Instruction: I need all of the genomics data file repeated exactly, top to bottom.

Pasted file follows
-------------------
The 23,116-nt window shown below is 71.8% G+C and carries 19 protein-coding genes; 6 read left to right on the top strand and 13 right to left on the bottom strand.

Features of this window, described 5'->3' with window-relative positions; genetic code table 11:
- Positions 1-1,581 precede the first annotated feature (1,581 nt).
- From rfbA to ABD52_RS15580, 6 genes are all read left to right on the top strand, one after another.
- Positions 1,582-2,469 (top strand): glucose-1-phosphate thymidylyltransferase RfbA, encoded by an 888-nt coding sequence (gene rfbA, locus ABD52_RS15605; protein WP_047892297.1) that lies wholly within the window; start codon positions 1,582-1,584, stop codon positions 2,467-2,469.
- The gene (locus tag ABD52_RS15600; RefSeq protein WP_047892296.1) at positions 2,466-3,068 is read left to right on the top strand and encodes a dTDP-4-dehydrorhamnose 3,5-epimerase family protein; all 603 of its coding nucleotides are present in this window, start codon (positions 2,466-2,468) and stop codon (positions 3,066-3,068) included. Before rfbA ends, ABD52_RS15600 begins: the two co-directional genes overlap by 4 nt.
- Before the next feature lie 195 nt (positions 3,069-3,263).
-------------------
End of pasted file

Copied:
The 23,116-nt window shown below is 71.8% G+C and carries 19 protein-coding genes; 6 read left to right on the top strand and 13 right to left on the bottom strand.

Features of this window, described 5'->3' with window-relative positions; genetic code table 11:
- Positions 1-1,581 precede the first annotated feature (1,581 nt).
- From rfbA to ABD52_RS15580, 6 genes are all read left to right on the top strand, one after another.
- Positions 1,582-2,469 (top strand): glucose-1-phosphate thymidylyltransferase RfbA, encoded by an 888-nt coding sequence (gene rfbA, locus ABD52_RS15605; protein WP_047892297.1) that lies wholly within the window; start codon positions 1,582-1,584, stop codon positions 2,467-2,469.
- The gene (locus tag ABD52_RS15600; RefSeq protein WP_047892296.1) at positions 2,466-3,068 is read left to right on the top strand and encodes a dTDP-4-dehydrorhamnose 3,5-epimerase family protein; all 603 of its coding nucleotides are present in this window, start codon (positions 2,466-2,468) and stop codon (positions 3,066-3,068) included. Before rfbA ends, ABD52_RS15600 begins: the two co-directional genes overlap by 4 nt.
- Before the next feature lie 195 nt (positions 3,069-3,263).